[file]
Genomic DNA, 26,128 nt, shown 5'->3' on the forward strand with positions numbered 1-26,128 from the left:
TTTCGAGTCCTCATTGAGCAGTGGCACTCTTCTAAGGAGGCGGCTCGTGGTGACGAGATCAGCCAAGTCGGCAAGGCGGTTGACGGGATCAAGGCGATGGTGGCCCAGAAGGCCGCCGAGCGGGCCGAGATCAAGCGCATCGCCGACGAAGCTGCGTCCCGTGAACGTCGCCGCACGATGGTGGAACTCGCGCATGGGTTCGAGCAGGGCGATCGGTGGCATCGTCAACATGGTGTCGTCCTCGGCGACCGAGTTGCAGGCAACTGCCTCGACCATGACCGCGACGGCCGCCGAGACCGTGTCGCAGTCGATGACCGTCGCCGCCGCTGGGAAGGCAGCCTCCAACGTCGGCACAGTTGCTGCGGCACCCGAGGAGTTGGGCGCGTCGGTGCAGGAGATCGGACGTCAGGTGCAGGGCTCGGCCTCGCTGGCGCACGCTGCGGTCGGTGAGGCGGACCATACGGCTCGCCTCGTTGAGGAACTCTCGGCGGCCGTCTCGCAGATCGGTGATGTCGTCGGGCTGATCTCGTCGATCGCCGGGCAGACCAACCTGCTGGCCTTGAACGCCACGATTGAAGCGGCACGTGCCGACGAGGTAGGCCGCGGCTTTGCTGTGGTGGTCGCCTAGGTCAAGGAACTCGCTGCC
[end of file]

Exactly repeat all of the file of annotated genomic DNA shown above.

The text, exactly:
Genomic DNA, 26,128 nt, shown 5'->3' on the forward strand with positions numbered 1-26,128 from the left:
TTTCGAGTCCTCATTGAGCAGTGGCACTCTTCTAAGGAGGCGGCTCGTGGTGACGAGATCAGCCAAGTCGGCAAGGCGGTTGACGGGATCAAGGCGATGGTGGCCCAGAAGGCCGCCGAGCGGGCCGAGATCAAGCGCATCGCCGACGAAGCTGCGTCCCGTGAACGTCGCCGCACGATGGTGGAACTCGCGCATGGGTTCGAGCAGGGCGATCGGTGGCATCGTCAACATGGTGTCGTCCTCGGCGACCGAGTTGCAGGCAACTGCCTCGACCATGACCGCGACGGCCGCCGAGACCGTGTCGCAGTCGATGACCGTCGCCGCCGCTGGGAAGGCAGCCTCCAACGTCGGCACAGTTGCTGCGGCACCCGAGGAGTTGGGCGCGTCGGTGCAGGAGATCGGACGTCAGGTGCAGGGCTCGGCCTCGCTGGCGCACGCTGCGGTCGGTGAGGCGGACCATACGGCTCGCCTCGTTGAGGAACTCTCGGCGGCCGTCTCGCAGATCGGTGATGTCGTCGGGCTGATCTCGTCGATCGCCGGGCAGACCAACCTGCTGGCCTTGAACGCCACGATTGAAGCGGCACGTGCCGACGAGGTAGGCCGCGGCTTTGCTGTGGTGGTCGCCTAGGTCAAGGAACTCGCTGCC